Investigations
Blood results: WBC 9.8 × 109/L, CRP 64 mg/L, Hb 110 g/L, Cr 56 μmol/L, Urea 6 mmol/L, AST 21 iu/L,

INR 1, Platelets 310 × 109/L, aPTT 31.7 Sec, Troponin I 4.3 g/L

EKG: Old LBBB, No significant new changes

ECHO: EF 35%, No Pericardial effusion

Imaging: Chest X-Ray followed by chest and abdominal CT scan
Differential Diagnosis
Acute Coronary Syndrome (chest pain), Herpes Zoster (the patient already have facial Herpes at the time of haematoma development), Trauma, Haemorrhagic pancreatitis (also causes abdominal wall haematoma), Retroperitoneal Haematoma.
Diagnosis
The Patient was diagnosed with ICD lead migration confirmed by CT scan (Figure 2). This caused a chest wall haematoma (Figure 1). He then referred to our cardiac centre in Blackpool
Figure 2: ICD lead (arrow) migration through the apex of right ventricle into the chest wall
Figure 3: Loss of Ventricular Intrinsic Amplitude and Ventricular Pace Impedance days before development of chest pain and haematoma (red circles)
in normal range. His ICD check in the Cardiac Intensive Therapy Unit (CITU) revealed no ventricular capture with maximum output. We also noticed chest wall twitching during ventricular pacing. Referring back to his last ICD check reports, we noticed the loss of the ventricular intrinsic amplitude as well as gradual decrease in the ventricular pace impedance days prior to symptoms developments (Figure 3)
Management
Both surgical and cardiology teams agreed to remove the migrating ICD lead transvenously in the hybrid cardiac surgical theatre and in the presence of surgical team to accommodate for any possible complications like bleeding or tamponade.

The team has successfully extracted the lead transvenously (Figure 4) and replaced it with a new ICD lead (Figure 5) without untoward events. The patient then spent 24 hours in the CITU and further 24 hours in the ward prior to discharge.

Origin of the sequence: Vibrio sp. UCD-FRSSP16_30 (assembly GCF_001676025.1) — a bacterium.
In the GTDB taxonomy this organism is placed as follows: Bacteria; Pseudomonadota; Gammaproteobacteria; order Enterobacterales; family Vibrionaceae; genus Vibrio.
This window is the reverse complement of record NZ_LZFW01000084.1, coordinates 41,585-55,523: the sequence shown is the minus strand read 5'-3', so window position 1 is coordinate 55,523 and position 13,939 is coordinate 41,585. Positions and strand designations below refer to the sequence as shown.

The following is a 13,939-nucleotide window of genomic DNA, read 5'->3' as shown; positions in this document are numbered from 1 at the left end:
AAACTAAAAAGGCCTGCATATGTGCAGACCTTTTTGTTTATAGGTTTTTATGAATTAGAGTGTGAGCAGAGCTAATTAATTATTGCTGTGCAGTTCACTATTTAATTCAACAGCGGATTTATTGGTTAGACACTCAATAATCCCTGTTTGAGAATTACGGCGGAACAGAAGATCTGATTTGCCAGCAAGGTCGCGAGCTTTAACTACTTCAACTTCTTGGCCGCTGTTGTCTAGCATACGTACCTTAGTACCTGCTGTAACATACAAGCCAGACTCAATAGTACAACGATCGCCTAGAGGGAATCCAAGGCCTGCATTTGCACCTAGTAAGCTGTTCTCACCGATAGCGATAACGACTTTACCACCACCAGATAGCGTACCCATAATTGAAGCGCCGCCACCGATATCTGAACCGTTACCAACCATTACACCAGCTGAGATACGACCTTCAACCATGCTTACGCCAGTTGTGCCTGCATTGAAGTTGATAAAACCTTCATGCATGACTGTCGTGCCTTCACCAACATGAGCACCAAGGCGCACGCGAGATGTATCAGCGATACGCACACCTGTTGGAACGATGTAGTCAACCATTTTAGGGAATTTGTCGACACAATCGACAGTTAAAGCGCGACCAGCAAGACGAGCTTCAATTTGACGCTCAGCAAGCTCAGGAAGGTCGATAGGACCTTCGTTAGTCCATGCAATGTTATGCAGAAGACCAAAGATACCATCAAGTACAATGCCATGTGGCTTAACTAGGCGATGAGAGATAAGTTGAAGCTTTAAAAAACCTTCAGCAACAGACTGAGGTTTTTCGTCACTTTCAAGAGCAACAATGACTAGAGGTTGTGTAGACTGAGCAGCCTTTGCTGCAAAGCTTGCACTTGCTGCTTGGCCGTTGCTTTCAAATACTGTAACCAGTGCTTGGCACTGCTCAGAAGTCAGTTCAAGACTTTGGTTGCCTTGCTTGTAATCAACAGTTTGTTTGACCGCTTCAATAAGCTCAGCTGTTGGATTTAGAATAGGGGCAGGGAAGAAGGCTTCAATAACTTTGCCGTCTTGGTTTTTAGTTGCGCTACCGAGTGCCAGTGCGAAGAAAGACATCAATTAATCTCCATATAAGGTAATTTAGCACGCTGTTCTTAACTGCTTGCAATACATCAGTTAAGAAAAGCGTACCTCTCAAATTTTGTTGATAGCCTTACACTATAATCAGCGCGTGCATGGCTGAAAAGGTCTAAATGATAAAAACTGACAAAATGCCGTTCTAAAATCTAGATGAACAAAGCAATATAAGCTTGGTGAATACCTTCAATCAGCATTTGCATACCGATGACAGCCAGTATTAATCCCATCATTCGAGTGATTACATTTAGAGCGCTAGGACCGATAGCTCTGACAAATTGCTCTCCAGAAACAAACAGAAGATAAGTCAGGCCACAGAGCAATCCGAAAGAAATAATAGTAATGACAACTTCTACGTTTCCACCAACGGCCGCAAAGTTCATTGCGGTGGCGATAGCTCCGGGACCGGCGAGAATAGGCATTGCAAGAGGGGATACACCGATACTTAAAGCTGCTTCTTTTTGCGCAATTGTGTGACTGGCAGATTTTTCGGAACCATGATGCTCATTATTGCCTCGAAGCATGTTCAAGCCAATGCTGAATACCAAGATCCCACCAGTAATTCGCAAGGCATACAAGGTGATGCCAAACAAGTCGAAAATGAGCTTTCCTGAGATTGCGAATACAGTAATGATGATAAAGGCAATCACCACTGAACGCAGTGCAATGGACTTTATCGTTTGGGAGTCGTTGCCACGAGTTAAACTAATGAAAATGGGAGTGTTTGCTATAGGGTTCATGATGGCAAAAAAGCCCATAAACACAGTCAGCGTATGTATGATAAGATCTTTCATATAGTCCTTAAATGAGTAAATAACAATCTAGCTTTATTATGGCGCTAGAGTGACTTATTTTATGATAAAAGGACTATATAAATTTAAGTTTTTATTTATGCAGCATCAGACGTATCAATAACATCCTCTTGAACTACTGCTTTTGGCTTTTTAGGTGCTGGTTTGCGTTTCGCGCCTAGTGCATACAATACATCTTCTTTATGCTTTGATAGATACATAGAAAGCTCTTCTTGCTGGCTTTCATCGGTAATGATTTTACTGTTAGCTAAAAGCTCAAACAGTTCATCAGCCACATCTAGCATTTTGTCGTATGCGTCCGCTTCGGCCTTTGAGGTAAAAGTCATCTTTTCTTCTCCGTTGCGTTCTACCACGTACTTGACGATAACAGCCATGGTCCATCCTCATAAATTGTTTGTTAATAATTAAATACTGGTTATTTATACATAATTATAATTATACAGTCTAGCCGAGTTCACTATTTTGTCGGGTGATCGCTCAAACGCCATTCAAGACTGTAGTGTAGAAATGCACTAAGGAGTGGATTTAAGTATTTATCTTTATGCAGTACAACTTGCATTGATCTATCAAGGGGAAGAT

Figure 4: Transvenous lead extraction
Figure 5: New ICD implantation
Discussion
The incidence of ICD lead perforation is ranging from 0.34 % to 5.2% according to one study [10]. Literature has shown variety of ICD lead migration presentations ranging from no symptoms to fatal tamponade [10&11]. All cases in one study share a common feature which is altered lead parameters prior to development of symptoms [12]. This confirms the importance of home monitoring to predict and prevent fatal complications [13].

The right atrium and right ventricular apex are the most frequent sites of perforation [14]. Most likely, the lead movement with systole is the culprit. This would render the thin and stiff leads to perforate the myocardium especially if mounted with helical screw. Perforation through the right ventricular apex is frequently an asymptomatic event [14]. Another explanation of perforation mechanism may be related to vertical lead mobility during the patient arms movement in upward direction (Twiddlers Syndrome) as in our case, whereby, hand movement above the head level might have led to vertical lead displacement over the years.

What makes our case unusual is the fact that Perforation symptoms started three years post ICD implantation with the main clinical sign being a massive anterior thoraco-abdominal haematoma which led to the diagnosis. Furthermore, previous loss of lead parameters was preceding the symptoms development; hence, an emphasis should be made to raise the index of suspicion of ICD lead migration in such cases.
Conclusion
Unexplained chest pain in a patient with ICD device with loss of ventricular amplitude and pace impedance should highlight the possibility of lead migration. Even if asymptomatic, loss of ventricular impedance and amplitude should be thoroughly investigated to rule out lead migration. An emphasis should be made on proper positioning of the ICD leads at the time of insertion.

Those who are in occupations or habits which require them to frequently move their arms upward during painting or decoration for example may need to avoid that position or manoeuvre to prevent lead migration (Twiddler’s Syndrome).
References